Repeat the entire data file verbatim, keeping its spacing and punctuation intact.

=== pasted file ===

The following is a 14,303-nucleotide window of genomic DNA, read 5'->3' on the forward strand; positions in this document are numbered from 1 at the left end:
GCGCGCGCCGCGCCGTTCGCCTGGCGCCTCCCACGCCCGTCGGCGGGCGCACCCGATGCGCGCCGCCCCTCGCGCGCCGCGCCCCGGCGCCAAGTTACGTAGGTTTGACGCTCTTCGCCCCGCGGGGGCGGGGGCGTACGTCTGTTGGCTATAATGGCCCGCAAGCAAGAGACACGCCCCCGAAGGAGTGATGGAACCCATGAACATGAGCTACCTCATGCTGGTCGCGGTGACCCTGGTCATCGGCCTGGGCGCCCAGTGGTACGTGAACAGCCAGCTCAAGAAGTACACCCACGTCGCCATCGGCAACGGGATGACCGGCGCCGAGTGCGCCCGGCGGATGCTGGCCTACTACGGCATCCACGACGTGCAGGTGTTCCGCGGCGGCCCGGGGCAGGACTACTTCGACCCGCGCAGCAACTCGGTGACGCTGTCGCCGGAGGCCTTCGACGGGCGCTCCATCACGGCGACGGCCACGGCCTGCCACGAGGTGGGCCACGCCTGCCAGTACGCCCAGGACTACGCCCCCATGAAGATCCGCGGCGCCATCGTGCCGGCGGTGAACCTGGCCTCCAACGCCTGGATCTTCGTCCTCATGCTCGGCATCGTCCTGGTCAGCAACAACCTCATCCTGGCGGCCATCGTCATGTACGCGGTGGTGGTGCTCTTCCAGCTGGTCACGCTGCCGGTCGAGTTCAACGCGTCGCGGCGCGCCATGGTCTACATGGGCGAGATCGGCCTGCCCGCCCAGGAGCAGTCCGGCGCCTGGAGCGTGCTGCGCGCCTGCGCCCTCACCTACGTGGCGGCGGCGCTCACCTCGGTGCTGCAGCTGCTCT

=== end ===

The following is a 14,303-nucleotide window of genomic DNA, read 5'->3' on the forward strand; positions in this document are numbered from 1 at the left end:
GCGCGCGCCGCGCCGTTCGCCTGGCGCCTCCCACGCCCGTCGGCGGGCGCACCCGATGCGCGCCGCCCCTCGCGCGCCGCGCCCCGGCGCCAAGTTACGTAGGTTTGACGCTCTTCGCCCCGCGGGGGCGGGGGCGTACGTCTGTTGGCTATAATGGCCCGCAAGCAAGAGACACGCCCCCGAAGGAGTGATGGAACCCATGAACATGAGCTACCTCATGCTGGTCGCGGTGACCCTGGTCATCGGCCTGGGCGCCCAGTGGTACGTGAACAGCCAGCTCAAGAAGTACACCCACGTCGCCATCGGCAACGGGATGACCGGCGCCGAGTGCGCCCGGCGGATGCTGGCCTACTACGGCATCCACGACGTGCAGGTGTTCCGCGGCGGCCCGGGGCAGGACTACTTCGACCCGCGCAGCAACTCGGTGACGCTGTCGCCGGAGGCCTTCGACGGGCGCTCCATCACGGCGACGGCCACGGCCTGCCACGAGGTGGGCCACGCCTGCCAGTACGCCCAGGACTACGCCCCCATGAAGATCCGCGGCGCCATCGTGCCGGCGGTGAACCTGGCCTCCAACGCCTGGATCTTCGTCCTCATGCTCGGCATCGTCCTGGTCAGCAACAACCTCATCCTGGCGGCCATCGTCATGTACGCGGTGGTGGTGCTCTTCCAGCTGGTCACGCTGCCGGTCGAGTTCAACGCGTCGCGGCGCGCCATGGTCTACATGGGCGAGATCGGCCTGCCCGCCCAGGAGCAGTCCGGCGCCTGGAGCGTGCTGCGCGCCTGCGCCCTCACCTACGTGGCGGCGGCGCTCACCTCGGTGCTGCAGCTGCTCT